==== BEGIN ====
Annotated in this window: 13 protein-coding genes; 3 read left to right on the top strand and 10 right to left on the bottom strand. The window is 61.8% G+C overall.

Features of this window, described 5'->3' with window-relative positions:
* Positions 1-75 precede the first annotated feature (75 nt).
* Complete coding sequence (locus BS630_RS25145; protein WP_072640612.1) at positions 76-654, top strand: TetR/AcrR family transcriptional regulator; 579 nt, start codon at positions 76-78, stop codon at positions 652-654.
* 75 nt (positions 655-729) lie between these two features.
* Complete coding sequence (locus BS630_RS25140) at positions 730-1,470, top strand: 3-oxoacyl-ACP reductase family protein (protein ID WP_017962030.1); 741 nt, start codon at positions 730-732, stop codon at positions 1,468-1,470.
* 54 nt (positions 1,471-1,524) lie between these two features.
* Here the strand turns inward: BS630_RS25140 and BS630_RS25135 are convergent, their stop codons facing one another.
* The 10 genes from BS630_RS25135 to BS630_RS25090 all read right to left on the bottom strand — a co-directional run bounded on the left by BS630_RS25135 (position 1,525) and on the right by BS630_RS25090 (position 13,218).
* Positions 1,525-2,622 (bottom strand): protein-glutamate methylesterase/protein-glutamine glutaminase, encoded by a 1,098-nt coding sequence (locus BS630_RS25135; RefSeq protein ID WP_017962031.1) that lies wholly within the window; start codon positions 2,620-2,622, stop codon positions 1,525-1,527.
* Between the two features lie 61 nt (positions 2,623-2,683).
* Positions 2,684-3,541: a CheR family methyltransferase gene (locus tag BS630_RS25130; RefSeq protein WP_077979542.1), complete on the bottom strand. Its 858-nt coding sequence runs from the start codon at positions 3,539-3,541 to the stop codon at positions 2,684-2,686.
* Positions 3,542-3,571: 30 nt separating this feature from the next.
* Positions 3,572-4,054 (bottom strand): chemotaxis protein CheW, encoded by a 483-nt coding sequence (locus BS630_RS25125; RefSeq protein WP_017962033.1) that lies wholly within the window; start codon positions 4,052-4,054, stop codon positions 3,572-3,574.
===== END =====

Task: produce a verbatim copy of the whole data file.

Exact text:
Annotated in this window: 13 protein-coding genes; 3 read left to right on the top strand and 10 right to left on the bottom strand. The window is 61.8% G+C overall.

Features of this window, described 5'->3' with window-relative positions:
* Positions 1-75 precede the first annotated feature (75 nt).
* Complete coding sequence (locus BS630_RS25145; protein WP_072640612.1) at positions 76-654, top strand: TetR/AcrR family transcriptional regulator; 579 nt, start codon at positions 76-78, stop codon at positions 652-654.
* 75 nt (positions 655-729) lie between these two features.
* Complete coding sequence (locus BS630_RS25140) at positions 730-1,470, top strand: 3-oxoacyl-ACP reductase family protein (protein ID WP_017962030.1); 741 nt, start codon at positions 730-732, stop codon at positions 1,468-1,470.
* 54 nt (positions 1,471-1,524) lie between these two features.
* Here the strand turns inward: BS630_RS25140 and BS630_RS25135 are convergent, their stop codons facing one another.
* The 10 genes from BS630_RS25135 to BS630_RS25090 all read right to left on the bottom strand — a co-directional run bounded on the left by BS630_RS25135 (position 1,525) and on the right by BS630_RS25090 (position 13,218).
* Positions 1,525-2,622 (bottom strand): protein-glutamate methylesterase/protein-glutamine glutaminase, encoded by a 1,098-nt coding sequence (locus BS630_RS25135; RefSeq protein ID WP_017962031.1) that lies wholly within the window; start codon positions 2,620-2,622, stop codon positions 1,525-1,527.
* Between the two features lie 61 nt (positions 2,623-2,683).
* Positions 2,684-3,541: a CheR family methyltransferase gene (locus tag BS630_RS25130; RefSeq protein WP_077979542.1), complete on the bottom strand. Its 858-nt coding sequence runs from the start codon at positions 3,539-3,541 to the stop codon at positions 2,684-2,686.
* Positions 3,542-3,571: 30 nt separating this feature from the next.
* Positions 3,572-4,054 (bottom strand): chemotaxis protein CheW, encoded by a 483-nt coding sequence (locus BS630_RS25125; RefSeq protein WP_017962033.1) that lies wholly within the window; start codon positions 4,052-4,054, stop codon positions 3,572-3,574.